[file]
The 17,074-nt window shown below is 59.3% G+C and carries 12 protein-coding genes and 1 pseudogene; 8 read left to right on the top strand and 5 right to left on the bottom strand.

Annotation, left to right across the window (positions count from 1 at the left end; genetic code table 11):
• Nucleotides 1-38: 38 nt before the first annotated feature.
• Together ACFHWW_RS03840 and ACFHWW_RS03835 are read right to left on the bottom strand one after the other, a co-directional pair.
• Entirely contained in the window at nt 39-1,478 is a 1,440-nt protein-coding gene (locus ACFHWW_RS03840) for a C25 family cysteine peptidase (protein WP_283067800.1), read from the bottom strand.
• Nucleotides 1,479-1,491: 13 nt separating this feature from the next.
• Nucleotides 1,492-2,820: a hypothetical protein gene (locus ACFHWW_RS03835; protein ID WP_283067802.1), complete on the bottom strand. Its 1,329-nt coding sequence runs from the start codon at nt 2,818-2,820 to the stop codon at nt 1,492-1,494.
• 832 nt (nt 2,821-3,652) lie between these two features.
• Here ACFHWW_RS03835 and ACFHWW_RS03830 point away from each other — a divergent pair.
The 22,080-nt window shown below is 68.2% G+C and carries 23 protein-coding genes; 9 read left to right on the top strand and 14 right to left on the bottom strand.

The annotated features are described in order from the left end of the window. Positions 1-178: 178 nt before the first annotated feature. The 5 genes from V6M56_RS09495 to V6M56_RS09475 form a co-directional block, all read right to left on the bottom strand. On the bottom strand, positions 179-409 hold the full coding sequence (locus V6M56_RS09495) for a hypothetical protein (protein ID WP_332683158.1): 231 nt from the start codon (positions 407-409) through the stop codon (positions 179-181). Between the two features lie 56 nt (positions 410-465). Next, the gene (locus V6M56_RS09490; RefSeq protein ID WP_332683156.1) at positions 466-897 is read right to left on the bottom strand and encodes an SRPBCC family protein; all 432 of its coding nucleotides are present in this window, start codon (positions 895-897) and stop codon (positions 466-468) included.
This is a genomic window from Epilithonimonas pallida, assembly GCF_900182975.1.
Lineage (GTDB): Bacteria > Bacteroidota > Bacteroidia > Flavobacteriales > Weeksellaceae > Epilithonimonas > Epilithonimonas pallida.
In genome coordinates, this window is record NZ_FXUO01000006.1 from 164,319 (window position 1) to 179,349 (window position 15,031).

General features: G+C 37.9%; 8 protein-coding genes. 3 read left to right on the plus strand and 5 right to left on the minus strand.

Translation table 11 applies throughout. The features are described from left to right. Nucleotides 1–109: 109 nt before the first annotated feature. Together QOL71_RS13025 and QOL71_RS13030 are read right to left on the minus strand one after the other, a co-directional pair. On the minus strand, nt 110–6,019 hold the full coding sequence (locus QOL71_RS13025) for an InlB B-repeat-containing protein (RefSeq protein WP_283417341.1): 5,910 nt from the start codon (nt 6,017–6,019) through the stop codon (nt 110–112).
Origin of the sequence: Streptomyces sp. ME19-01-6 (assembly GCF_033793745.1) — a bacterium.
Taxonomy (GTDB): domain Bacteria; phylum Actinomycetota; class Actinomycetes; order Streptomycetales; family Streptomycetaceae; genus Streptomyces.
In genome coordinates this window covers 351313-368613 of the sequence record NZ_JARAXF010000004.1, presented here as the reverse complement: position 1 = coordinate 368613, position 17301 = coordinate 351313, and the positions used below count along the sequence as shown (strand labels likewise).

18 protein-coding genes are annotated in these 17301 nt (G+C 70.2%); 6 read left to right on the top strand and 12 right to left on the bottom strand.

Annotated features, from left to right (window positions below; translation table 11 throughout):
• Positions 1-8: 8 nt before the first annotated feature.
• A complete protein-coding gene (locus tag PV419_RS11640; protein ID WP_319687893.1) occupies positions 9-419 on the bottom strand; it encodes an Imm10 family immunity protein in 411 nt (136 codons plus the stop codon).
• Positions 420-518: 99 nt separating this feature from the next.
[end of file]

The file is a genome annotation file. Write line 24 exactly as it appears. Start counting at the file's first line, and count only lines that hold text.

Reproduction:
• Positions 420-518: 99 nt separating this feature from the next.